Former CIEX chair criticises Mboweni over Absa bailout report comments

Last week, Mboweni’s shared his views in a Facebook post following advocate Busisiwe Mkhwebane's findings that Absa should repay over R1 billion received as a bailout.

FILE: Former South African Reserve Bank Governor Tito Mboweni. Picture: Facebook

JOHANNESBURG - Former CIEX chairperson Michael Oatley says that he finds former South African Reserve Bank (Sarb) Governor Tito Mboweni's comments on the Public Protector's Bankorp probe unattractive and dismissive.

Last week, Mboweni shared his views in a Facebook post following advocate Busisiwe Mkhwebane's findings that Absa should repay over R1 billion received as a bailout by its predecessor from the apartheid government.

Mboweni said that a special team of experts, which was previously hired to probe the matter, hadn’t found it necessary to pursue it further.

But Oatley is disputing Mboweni's version, saying that the findings of the team appointed by the Reserve Bank had in fact confirmed CIEX’s version that the Bankorp loan was illegal.

The company had probed the matter between 1997 and 1999 on behalf of government.

Oatley says that he’s merely trying to set the record straight.

“As a point or fact, they didn’t reject my offer, they employed me. I find his remarks unattractive and dismissive, and I’m merely trying to set the record straight.”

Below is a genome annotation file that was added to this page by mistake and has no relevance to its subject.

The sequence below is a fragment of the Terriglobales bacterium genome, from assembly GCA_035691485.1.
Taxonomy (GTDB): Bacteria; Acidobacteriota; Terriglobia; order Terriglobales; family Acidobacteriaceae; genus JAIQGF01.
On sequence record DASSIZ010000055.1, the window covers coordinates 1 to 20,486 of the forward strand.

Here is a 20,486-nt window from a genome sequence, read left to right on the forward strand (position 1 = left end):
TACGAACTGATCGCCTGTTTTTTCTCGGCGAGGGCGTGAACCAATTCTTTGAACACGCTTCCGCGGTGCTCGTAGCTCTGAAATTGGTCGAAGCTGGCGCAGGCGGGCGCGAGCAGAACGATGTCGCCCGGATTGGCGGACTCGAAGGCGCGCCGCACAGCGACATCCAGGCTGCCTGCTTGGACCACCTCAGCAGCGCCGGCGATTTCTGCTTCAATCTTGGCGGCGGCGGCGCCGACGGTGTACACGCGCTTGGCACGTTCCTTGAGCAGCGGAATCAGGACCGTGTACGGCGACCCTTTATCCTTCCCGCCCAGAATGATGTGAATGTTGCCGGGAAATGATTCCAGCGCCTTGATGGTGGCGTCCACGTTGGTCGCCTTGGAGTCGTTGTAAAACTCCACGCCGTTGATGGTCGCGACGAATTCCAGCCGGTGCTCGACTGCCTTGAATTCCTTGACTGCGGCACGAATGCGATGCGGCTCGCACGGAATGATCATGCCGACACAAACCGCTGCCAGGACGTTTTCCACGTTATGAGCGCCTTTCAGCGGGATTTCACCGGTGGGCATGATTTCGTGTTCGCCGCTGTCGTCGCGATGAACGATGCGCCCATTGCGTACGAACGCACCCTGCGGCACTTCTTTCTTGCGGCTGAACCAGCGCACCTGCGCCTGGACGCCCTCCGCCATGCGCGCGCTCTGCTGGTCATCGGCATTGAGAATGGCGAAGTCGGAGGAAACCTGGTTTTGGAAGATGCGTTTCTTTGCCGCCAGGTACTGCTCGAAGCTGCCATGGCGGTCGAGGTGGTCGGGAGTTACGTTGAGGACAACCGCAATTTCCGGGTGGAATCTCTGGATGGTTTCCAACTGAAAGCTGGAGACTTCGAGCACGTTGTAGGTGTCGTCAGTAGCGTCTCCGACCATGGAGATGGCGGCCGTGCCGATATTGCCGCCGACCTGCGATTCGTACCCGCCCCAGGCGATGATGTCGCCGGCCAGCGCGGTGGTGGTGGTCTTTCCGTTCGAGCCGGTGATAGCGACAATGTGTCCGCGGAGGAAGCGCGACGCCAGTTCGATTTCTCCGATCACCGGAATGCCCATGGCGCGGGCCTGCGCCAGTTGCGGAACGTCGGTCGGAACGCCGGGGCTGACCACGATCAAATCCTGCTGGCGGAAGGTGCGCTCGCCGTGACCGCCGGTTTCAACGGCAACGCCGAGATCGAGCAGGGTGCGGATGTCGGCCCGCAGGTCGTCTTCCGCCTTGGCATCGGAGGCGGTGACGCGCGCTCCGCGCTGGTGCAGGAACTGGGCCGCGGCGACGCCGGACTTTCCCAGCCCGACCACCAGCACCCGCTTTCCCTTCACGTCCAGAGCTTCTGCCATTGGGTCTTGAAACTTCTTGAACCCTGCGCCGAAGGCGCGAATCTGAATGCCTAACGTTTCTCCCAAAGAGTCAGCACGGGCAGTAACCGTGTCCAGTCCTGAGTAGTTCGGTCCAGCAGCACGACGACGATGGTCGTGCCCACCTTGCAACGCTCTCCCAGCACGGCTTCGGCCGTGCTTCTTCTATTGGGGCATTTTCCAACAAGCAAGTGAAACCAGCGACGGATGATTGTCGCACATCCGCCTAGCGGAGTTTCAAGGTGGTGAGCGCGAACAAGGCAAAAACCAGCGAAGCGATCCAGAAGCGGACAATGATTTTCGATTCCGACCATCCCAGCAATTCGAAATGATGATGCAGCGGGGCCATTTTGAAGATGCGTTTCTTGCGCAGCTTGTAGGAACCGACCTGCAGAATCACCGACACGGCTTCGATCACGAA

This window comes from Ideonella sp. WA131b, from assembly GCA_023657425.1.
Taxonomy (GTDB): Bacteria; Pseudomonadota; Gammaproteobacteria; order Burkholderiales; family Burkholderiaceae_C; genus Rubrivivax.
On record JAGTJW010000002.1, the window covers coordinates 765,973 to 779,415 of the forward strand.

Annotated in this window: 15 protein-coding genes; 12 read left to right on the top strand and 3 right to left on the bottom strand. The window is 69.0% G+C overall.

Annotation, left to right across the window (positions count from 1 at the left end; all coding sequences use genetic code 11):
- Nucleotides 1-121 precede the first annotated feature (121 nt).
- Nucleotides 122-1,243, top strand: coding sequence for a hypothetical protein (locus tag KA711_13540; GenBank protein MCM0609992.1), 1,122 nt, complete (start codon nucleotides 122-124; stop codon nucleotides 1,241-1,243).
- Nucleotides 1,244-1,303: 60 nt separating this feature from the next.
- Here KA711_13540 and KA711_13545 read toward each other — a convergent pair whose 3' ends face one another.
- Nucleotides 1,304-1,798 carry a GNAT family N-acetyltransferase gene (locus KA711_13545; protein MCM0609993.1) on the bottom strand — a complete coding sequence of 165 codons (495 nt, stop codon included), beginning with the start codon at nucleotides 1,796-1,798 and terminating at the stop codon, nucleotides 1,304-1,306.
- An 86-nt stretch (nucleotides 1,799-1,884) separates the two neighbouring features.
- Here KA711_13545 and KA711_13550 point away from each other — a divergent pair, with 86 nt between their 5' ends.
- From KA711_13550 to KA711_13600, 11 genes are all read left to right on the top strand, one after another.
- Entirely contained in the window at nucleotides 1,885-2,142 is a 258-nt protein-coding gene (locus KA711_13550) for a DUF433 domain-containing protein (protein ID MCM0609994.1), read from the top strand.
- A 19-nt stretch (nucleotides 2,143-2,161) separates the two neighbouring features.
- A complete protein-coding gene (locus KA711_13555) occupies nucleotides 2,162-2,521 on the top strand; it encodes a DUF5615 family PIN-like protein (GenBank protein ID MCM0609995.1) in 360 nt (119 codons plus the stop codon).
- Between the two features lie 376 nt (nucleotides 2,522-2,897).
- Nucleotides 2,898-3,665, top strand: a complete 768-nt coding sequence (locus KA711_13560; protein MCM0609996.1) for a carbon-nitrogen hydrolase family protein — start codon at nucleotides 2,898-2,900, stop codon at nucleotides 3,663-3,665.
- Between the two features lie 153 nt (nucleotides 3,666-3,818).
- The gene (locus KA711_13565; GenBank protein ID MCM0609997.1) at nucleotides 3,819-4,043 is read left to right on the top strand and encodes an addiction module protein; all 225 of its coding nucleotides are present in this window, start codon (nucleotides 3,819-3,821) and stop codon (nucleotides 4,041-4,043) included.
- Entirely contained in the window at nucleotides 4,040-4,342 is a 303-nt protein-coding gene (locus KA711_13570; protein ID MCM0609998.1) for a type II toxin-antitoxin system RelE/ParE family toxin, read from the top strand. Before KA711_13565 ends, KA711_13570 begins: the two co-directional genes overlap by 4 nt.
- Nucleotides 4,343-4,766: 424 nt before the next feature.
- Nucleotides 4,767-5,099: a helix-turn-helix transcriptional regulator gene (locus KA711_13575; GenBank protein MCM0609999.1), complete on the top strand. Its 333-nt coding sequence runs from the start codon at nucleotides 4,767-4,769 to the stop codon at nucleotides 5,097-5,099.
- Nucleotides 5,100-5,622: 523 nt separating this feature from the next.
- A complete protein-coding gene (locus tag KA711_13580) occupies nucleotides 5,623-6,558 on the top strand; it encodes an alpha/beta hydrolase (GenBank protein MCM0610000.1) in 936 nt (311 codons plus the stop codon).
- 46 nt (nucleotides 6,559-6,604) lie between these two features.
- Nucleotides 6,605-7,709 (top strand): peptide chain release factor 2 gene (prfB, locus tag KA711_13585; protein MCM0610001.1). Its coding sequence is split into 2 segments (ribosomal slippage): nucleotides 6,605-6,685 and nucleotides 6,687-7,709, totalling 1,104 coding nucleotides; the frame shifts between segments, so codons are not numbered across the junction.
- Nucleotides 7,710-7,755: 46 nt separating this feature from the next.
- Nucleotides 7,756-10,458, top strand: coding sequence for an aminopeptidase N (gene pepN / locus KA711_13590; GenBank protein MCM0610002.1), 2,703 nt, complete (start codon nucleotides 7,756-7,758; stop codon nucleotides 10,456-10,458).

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Parliament has joined Absa and the Sarb in their legal action against the Public Protector.

Mkhwebane wants members of Parliament to change a section of the Constitution that speaks to Sarb’s protection of the value of the currency. It's a call which has been met with fierce criticism.

In her report released earlier this week, the Public Protector found the Reserve Bank failed to protect the public interest by bailing out Bankorp during the apartheid era and then did not recover the funds after Absa took over.

Mkhwebane went as far as spelling out the changes that should be made to the Constitution.

But, Section 57 of the Constitution empowers the National Assembly to control its own arrangements, proceedings and procedures.

Parliament says that although the Public Protector's remedial action is binding, Mkhwebane's report effectively usurps the powers of the institution.

Judge Dennis Davis, who chaired the Davis Committee of Experts that investigated the Bankorp bailout in 2000, says Mkwhebane's Absa report could have huge implications as it says that all monies misspent by government must be recovered.

Judge Davis says Mkhwebane points to an international treaty signed by South Africa that says that government has an obligation to recoup money that has been shown to be wasteful expenditure.

“If that is the argument the Public Protector is presenting in the report, I suspect it is going to be a very interesting argument that will come before court on a broader argument on government expenditure.”

Davis also says that while he has examined her report very closely, he does not find any fact or reasoning to change his finding that Absa should not pay any money to government.

(Edited by Shimoney Regter)